Is it time to change your timing belt?

Are all your summer plans running smoothly? Or have there been little hiccups along the way (ummm, rain)? In continuing the "chicken talk" from my previous two articles, many of you know my son got chickens this spring - before the coop was built and with a spring consisting of late snow and a lot of rain. Bad timing. Our chickens are "free-range" in our yard - they poop everywhere and eat everything (including my lovely plants). But they have become our little pets and are really great to have around, even our dog loves them! While we were away from our house last week, the neighbor's dogs came by for a visit. We don't know the details but we do know that one of our chickens was killed by the dogs. Our whole family, even our dog, is sad because they have become our sweet pets. If we had been home, could we have prevented the tragedy? Or if they were in the backyard, would the same thing have happened? If it was nighttime and they were in their coop (yes, it's finally built!) the dogs would not have gotten one. Certainly it was bad timing and we are hoping it doesn't happen again.

Timing is a funny thing. Along with it comes the shoulda, woulda, couldas in life. But there isn't anything we can do about past problems or mistakes except learn from them and take precautions so they don't happen again. Is your timing ever off? Today we are going to dig deeper into timing - as in timing belts. Perhaps if you can understand their job and importance you will be encouraged to be sure they are well maintained.

What do they do?

All the parts of your engine work together so your vehicle runs properly. Your engine has cylinders. Each cylinder contains a piston which travels up and down. Intake valves at the top of the cylinders open at a precise time to let in air and fuel. They then close at the right time to allow the combustion cycle. Finally, they open again to let out exhaust after that fuel has been burned. This cycle happens thousands of times per minute. The timing belt is responsible for rotating the shafts that control the valves. In doing so at precisely the right time, it choreographs the entire process.

What can go wrong?

There are several things that can go wrong with a timing belt. If the timing is off, you won't have a dead chicken … but you will have a dead engine. This would be a bummer if you want to go anywhere this summer.

Timing belts are made of very tough and flexible rubber material. They are made to last a long time. But they eventually wear out and can break. The consequences of this happening can be disastrous. In some engines, the valves protrude far enough into the cylinders that they could come in contact with the pistons. So if your timing belt breaks in this case, the pistons will smash into the valves. Valves can bend or break. And if the engine is spinning fast enough, the broken parts will shred the cylinder head as well. If all of this happens, you can expect to see dollar signs add up because it is a very expensive repair.

On some engines, the water pump is driven by the timing belt. If you have a leaky water pump, the coolant inside will contaminate the timing belt and could make it fail more quickly. Timing belts are hidden under a protective cover; some are easy to inspect while others are not. This is why it is so important to be sure they are replaced on schedule as part of your maintenance program.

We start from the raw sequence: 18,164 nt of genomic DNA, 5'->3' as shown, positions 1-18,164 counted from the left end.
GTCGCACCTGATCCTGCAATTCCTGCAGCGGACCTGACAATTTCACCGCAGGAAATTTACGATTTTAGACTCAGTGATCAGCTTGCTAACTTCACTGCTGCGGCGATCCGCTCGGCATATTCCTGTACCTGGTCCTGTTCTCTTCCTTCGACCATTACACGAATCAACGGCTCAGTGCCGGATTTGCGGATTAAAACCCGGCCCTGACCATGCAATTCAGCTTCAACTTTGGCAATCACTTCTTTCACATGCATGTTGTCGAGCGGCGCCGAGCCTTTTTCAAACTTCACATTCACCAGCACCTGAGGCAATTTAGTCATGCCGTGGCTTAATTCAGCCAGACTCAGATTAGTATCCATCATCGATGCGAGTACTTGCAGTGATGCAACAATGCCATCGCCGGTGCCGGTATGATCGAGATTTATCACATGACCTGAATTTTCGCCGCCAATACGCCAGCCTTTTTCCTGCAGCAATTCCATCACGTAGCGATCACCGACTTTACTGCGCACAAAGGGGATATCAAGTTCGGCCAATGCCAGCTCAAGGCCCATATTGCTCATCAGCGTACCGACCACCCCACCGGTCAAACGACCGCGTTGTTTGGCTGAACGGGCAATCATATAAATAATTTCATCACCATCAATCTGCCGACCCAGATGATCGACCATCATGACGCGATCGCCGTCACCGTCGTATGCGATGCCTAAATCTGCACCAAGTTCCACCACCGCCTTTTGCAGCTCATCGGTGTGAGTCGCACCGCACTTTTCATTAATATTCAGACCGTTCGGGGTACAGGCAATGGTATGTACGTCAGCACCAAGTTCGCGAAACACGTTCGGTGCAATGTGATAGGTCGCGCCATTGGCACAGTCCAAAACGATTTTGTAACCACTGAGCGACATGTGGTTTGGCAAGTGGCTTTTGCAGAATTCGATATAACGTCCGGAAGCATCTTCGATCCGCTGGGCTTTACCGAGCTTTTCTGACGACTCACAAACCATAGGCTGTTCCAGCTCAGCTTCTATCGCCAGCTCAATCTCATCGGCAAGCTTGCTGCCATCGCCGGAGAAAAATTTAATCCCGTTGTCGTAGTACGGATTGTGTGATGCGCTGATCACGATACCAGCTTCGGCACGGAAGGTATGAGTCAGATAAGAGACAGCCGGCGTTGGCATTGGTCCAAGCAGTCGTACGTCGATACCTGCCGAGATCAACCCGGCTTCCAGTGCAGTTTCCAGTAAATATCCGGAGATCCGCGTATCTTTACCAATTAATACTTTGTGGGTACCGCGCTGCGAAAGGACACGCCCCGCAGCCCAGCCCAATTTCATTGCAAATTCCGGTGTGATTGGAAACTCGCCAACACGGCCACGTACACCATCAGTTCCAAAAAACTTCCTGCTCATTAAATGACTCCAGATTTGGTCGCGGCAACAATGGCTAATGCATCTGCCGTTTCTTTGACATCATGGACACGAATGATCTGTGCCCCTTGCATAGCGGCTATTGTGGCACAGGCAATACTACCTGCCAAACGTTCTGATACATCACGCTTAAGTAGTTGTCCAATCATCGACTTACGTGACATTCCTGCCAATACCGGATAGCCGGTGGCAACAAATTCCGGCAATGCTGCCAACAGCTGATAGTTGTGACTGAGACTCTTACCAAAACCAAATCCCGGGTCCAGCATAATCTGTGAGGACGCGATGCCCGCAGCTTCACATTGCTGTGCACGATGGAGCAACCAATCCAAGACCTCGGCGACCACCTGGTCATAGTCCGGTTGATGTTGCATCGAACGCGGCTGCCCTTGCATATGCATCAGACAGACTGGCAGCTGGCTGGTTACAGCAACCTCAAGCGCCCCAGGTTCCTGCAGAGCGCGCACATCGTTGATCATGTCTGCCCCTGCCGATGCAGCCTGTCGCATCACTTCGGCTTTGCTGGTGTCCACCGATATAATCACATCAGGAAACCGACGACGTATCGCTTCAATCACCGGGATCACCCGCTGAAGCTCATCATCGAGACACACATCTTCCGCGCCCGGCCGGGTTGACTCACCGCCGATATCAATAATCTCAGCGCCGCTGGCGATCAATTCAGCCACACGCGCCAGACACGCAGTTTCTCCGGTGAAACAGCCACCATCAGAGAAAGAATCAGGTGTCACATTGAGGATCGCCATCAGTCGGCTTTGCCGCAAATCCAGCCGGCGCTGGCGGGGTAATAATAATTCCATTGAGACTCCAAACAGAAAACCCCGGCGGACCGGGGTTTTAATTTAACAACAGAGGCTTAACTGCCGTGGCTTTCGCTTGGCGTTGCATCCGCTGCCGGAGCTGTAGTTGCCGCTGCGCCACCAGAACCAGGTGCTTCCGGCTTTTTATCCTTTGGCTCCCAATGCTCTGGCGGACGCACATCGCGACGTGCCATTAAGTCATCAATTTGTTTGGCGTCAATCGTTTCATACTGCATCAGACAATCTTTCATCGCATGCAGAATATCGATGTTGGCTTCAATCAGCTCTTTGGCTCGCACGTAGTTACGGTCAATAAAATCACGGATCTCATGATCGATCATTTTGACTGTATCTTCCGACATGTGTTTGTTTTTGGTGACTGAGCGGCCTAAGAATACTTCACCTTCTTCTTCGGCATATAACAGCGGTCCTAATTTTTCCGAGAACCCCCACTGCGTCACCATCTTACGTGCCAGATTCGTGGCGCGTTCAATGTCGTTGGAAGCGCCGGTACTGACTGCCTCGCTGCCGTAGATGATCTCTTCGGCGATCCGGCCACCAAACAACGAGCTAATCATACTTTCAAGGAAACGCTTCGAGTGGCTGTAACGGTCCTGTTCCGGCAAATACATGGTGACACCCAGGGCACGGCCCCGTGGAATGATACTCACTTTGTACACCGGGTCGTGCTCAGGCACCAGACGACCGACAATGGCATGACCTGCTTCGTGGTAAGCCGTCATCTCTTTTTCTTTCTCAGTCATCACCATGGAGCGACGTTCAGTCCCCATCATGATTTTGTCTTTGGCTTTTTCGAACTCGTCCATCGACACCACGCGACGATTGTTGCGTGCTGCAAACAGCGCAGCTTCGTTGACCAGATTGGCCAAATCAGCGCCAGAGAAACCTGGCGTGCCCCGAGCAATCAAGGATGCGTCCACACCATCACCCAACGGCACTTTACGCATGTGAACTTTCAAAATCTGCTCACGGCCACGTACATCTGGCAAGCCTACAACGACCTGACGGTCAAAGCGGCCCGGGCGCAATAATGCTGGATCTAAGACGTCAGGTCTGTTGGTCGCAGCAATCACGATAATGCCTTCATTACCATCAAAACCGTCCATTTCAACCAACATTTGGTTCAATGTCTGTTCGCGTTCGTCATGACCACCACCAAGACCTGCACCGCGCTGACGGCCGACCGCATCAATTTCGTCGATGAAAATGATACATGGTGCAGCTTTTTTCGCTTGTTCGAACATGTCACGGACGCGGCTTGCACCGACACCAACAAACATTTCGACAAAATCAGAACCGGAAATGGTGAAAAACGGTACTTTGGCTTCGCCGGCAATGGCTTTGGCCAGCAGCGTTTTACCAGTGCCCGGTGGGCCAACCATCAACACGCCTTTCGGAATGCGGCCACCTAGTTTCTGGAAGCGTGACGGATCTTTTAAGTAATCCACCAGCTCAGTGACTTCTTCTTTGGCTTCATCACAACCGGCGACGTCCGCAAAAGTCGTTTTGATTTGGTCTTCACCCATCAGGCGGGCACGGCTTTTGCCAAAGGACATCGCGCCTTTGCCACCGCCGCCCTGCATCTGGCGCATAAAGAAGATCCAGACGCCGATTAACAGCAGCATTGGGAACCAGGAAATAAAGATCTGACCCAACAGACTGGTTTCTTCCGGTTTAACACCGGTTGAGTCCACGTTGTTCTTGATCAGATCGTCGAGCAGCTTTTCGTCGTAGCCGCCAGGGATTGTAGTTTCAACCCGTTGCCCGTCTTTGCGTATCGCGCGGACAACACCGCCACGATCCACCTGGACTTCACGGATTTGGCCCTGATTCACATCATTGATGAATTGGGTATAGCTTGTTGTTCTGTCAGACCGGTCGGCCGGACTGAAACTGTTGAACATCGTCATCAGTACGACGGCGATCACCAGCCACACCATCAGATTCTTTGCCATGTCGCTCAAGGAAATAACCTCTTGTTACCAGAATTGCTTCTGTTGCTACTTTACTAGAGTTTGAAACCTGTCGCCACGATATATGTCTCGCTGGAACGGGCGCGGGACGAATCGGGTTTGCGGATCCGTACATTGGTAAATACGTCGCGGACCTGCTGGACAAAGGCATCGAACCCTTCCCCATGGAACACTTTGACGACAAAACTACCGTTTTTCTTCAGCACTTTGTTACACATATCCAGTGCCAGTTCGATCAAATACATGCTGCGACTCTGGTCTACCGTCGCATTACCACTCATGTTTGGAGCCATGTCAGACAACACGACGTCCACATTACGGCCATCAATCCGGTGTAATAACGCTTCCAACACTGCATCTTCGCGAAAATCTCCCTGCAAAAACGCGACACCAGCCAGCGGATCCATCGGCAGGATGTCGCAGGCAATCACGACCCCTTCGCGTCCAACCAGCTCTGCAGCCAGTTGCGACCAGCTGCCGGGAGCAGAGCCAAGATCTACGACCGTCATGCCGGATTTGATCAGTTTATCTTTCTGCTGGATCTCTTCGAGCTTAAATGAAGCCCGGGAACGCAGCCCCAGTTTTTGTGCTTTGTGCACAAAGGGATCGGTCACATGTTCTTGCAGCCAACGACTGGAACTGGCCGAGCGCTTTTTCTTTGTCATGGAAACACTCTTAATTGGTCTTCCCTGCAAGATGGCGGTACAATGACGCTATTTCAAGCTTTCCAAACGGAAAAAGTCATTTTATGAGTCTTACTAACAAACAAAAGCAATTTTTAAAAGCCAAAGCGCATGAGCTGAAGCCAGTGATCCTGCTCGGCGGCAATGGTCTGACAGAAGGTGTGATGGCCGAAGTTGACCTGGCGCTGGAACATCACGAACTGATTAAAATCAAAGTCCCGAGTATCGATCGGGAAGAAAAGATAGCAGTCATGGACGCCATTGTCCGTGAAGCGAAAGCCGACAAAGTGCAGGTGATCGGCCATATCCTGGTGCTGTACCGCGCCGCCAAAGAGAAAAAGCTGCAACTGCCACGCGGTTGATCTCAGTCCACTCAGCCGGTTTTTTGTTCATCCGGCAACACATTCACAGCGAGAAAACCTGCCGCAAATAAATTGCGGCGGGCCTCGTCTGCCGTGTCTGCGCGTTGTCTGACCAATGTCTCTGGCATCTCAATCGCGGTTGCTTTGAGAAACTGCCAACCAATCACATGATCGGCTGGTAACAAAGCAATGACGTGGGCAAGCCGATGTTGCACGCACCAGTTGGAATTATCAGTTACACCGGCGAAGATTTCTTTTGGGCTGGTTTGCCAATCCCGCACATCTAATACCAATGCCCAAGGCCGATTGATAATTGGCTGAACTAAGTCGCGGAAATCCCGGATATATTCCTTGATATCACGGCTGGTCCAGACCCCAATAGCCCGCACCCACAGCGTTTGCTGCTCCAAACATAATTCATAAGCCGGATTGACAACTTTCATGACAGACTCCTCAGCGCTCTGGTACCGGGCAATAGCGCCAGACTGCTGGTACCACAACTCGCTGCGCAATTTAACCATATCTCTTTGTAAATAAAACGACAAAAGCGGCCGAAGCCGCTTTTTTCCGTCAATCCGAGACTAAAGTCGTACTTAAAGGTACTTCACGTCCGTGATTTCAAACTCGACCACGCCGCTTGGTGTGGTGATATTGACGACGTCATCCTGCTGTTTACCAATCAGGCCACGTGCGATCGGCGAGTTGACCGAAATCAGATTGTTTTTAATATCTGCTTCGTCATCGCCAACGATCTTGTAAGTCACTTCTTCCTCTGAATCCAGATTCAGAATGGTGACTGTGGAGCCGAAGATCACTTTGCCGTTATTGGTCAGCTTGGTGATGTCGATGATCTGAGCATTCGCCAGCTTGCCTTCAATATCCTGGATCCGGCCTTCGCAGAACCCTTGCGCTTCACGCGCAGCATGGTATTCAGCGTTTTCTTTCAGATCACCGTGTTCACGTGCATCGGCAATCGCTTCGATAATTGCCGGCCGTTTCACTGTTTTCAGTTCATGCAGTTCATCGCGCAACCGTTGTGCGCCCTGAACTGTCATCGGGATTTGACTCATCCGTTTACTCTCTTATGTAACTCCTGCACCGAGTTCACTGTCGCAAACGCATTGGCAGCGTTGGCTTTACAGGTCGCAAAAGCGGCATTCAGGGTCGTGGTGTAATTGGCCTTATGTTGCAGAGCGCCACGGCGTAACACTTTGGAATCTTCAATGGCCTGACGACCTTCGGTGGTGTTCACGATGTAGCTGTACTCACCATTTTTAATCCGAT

When should you replace them?

In an ideal world you would want to get the most life out of your timing belt before replacement since it is an expensive maintenance service. But we don't live in an ideal world. If we did, we would certainly have had the chicken coop before we got chickens … or at the very least, had a "normal" spring so we could build the coop in a timely fashion. In an ideal world, we would still have ten chickens instead of the nine we have after the recent tragedy.

Since we are in the real world you must take precautions with your vehicle and make sure it is properly maintained. Manufacturers give you recommendations on how often the timing belt should be replaced. For some engines it's at 60,000 miles. For others it's at 90,000 miles or more. You'll want to consult your owner's manual for specifics on your vehicle and perhaps start saving money for this service if you are approaching recommended replacement time. The cost of replacing the timing belt varies for each vehicle depending on where it's located and the make/model of the vehicle that you have. Generally speaking, it is a labor intensive service and one of the most expensive maintenance items you'll need. But the alternative of having it break and leaving you stranded or with really costly repairs is much more expensive.

Where do you get them replaced?

Do you normally have all of your maintenance done at the dealership? Do you do this because you know they will use factory parts and they are confident with your make/model vehicle? Just because it is a maintenance issue does not mean you must have the service performed at a dealership. Most independent repair shops employ quality technicians with the ability to work on all makes and model vehicles. Many of them also use quality parts and direct from factory parts. And perhaps even a greater benefit is that they may even offer better warranties and more competitive prices. So if you are in the market for a new timing belt or if that maintenance service is on your radar in the future, consider alternatives to the dealership.

Your timing may not always be spot on - but when it comes to timing belts, you can do your part in preventing future problems and expensive repairs.

By Jeana Babcock

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